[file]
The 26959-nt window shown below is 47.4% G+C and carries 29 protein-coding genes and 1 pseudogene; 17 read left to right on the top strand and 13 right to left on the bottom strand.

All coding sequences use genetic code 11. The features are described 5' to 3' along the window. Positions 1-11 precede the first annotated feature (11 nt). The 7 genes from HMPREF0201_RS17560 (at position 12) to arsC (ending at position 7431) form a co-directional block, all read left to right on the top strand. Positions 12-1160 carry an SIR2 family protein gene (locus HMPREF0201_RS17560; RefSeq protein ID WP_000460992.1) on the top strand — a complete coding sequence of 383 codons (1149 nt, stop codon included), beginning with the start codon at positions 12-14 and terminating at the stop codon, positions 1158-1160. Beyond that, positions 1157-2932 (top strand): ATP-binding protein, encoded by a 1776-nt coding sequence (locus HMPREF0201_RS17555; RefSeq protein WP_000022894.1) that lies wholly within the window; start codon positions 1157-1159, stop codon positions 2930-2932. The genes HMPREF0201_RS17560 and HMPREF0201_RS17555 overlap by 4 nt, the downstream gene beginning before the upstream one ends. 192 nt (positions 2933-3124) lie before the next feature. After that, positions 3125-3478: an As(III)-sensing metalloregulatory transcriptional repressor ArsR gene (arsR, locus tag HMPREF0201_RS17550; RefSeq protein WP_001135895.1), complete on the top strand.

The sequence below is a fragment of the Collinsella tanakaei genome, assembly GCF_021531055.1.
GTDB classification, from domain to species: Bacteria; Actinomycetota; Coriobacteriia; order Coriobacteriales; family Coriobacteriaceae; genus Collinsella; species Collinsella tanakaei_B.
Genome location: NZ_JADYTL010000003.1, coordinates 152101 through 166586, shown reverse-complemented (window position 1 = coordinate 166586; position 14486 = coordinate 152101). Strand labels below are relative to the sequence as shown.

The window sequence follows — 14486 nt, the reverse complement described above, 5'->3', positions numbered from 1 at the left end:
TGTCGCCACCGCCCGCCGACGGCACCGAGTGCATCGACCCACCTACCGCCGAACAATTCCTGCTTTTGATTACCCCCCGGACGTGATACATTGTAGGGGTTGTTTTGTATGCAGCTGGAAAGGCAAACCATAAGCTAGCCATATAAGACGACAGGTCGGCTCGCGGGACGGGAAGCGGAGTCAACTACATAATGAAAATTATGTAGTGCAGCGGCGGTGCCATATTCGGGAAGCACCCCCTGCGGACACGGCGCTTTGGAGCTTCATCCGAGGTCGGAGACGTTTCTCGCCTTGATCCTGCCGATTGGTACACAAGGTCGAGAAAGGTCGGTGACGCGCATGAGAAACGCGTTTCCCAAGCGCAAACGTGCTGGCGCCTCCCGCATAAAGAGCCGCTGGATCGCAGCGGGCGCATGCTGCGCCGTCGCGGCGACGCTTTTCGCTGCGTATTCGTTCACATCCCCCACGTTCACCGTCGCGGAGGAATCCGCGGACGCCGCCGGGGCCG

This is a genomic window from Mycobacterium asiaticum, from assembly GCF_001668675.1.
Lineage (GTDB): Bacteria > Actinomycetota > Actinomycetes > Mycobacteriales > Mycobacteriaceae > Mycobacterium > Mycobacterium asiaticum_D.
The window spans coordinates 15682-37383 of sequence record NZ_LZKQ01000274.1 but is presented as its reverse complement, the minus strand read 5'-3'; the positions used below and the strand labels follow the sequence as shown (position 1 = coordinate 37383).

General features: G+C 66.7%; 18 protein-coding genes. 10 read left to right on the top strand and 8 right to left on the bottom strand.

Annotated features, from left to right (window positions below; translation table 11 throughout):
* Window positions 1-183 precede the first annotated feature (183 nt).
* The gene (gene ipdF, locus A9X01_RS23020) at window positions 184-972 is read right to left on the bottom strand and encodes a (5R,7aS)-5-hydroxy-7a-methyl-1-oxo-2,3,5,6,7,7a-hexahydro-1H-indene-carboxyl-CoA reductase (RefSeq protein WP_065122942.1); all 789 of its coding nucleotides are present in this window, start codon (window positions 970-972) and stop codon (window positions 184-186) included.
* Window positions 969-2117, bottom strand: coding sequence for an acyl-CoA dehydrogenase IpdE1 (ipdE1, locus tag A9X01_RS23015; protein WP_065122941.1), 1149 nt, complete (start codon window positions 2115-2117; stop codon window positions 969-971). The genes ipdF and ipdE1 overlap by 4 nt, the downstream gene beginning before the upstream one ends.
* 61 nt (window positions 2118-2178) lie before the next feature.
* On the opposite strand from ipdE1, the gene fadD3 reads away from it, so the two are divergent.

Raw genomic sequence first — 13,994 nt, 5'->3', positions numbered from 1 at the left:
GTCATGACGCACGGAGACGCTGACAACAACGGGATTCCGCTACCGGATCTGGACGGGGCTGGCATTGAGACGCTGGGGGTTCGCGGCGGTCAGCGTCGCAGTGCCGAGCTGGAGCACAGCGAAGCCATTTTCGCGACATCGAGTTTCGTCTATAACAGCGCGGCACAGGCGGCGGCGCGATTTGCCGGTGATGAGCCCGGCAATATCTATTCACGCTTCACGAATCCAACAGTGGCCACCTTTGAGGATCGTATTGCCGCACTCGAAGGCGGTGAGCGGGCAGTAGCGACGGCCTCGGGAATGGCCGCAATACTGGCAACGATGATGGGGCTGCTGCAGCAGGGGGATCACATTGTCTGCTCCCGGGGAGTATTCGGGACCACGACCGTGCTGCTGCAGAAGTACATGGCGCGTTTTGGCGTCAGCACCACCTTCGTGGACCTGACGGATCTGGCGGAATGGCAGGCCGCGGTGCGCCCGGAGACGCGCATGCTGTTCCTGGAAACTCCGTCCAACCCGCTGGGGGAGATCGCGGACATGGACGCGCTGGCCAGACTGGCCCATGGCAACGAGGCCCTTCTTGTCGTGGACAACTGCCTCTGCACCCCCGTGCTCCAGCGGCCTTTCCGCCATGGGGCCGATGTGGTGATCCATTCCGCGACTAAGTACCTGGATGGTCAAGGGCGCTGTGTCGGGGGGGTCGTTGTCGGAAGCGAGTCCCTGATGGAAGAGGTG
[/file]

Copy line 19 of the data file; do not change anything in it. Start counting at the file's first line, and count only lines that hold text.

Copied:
GTCATGACGCACGGAGACGCTGACAACAACGGGATTCCGCTACCGGATCTGGACGGGGCTGGCATTGAGACGCTGGGGGTTCGCGGCGGTCAGCGTCGCAGTGCCGAGCTGGAGCACAGCGAAGCCATTTTCGCGACATCGAGTTTCGTCTATAACAGCGCGGCACAGGCGGCGGCGCGATTTGCCGGTGATGAGCCCGGCAATATCTATTCACGCTTCACGAATCCAACAGTGGCCACCTTTGAGGATCGTATTGCCGCACTCGAAGGCGGTGAGCGGGCAGTAGCGACGGCCTCGGGAATGGCCGCAATACTGGCAACGATGATGGGGCTGCTGCAGCAGGGGGATCACATTGTCTGCTCCCGGGGAGTATTCGGGACCACGACCGTGCTGCTGCAGAAGTACATGGCGCGTTTTGGCGTCAGCACCACCTTCGTGGACCTGACGGATCTGGCGGAATGGCAGGCCGCGGTGCGCCCGGAGACGCGCATGCTGTTCCTGGAAACTCCGTCCAACCCGCTGGGGGAGATCGCGGACATGGACGCGCTGGCCAGACTGGCCCATGGCAACGAGGCCCTTCTTGTCGTGGACAACTGCCTCTGCACCCCCGTGCTCCAGCGGCCTTTCCGCCATGGGGCCGATGTGGTGATCCATTCCGCGACTAAGTACCTGGATGGTCAAGGGCGCTGTGTCGGGGGGGTCGTTGTCGGAAGCGAGTCCCTGATGGAAGAGGTG